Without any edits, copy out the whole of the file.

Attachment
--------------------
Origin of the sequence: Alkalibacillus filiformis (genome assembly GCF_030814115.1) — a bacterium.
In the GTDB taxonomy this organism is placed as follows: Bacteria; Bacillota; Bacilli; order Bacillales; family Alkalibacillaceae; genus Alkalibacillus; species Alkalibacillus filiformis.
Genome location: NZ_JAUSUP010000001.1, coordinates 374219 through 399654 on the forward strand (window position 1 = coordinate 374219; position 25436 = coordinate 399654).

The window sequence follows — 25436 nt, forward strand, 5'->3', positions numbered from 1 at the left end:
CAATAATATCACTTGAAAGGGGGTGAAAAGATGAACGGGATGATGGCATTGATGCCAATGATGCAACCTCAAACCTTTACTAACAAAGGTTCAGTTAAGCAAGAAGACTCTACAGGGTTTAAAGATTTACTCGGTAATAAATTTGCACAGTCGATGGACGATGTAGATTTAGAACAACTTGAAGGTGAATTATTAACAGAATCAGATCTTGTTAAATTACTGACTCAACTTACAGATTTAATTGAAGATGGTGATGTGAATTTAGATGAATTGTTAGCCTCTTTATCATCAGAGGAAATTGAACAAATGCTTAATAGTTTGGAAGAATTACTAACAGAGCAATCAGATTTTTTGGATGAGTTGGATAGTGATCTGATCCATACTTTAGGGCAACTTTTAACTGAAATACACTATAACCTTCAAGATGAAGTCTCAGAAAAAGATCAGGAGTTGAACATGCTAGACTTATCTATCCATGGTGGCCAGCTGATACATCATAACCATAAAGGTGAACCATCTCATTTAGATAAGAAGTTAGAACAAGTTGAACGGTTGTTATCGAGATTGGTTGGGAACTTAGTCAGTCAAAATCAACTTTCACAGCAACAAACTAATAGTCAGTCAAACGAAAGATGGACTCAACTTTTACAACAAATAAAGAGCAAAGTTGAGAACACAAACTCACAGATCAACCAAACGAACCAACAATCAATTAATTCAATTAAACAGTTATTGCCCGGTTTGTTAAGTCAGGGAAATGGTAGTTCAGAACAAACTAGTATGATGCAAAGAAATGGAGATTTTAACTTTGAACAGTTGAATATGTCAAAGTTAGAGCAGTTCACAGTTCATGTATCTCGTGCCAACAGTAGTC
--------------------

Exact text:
Origin of the sequence: Alkalibacillus filiformis (genome assembly GCF_030814115.1) — a bacterium.
In the GTDB taxonomy this organism is placed as follows: Bacteria; Bacillota; Bacilli; order Bacillales; family Alkalibacillaceae; genus Alkalibacillus; species Alkalibacillus filiformis.
Genome location: NZ_JAUSUP010000001.1, coordinates 374219 through 399654 on the forward strand (window position 1 = coordinate 374219; position 25436 = coordinate 399654).

The window sequence follows — 25436 nt, forward strand, 5'->3', positions numbered from 1 at the left end:
CAATAATATCACTTGAAAGGGGGTGAAAAGATGAACGGGATGATGGCATTGATGCCAATGATGCAACCTCAAACCTTTACTAACAAAGGTTCAGTTAAGCAAGAAGACTCTACAGGGTTTAAAGATTTACTCGGTAATAAATTTGCACAGTCGATGGACGATGTAGATTTAGAACAACTTGAAGGTGAATTATTAACAGAATCAGATCTTGTTAAATTACTGACTCAACTTACAGATTTAATTGAAGATGGTGATGTGAATTTAGATGAATTGTTAGCCTCTTTATCATCAGAGGAAATTGAACAAATGCTTAATAGTTTGGAAGAATTACTAACAGAGCAATCAGATTTTTTGGATGAGTTGGATAGTGATCTGATCCATACTTTAGGGCAACTTTTAACTGAAATACACTATAACCTTCAAGATGAAGTCTCAGAAAAAGATCAGGAGTTGAACATGCTAGACTTATCTATCCATGGTGGCCAGCTGATACATCATAACCATAAAGGTGAACCATCTCATTTAGATAAGAAGTTAGAACAAGTTGAACGGTTGTTATCGAGATTGGTTGGGAACTTAGTCAGTCAAAATCAACTTTCACAGCAACAAACTAATAGTCAGTCAAACGAAAGATGGACTCAACTTTTACAACAAATAAAGAGCAAAGTTGAGAACACAAACTCACAGATCAACCAAACGAACCAACAATCAATTAATTCAATTAAACAGTTATTGCCCGGTTTGTTAAGTCAGGGAAATGGTAGTTCAGAACAAACTAGTATGATGCAAAGAAATGGAGATTTTAACTTTGAACAGTTGAATATGTCAAAGTTAGAGCAGTTCACAGTTCATGTATCTCGTGCCAACAGTAGTC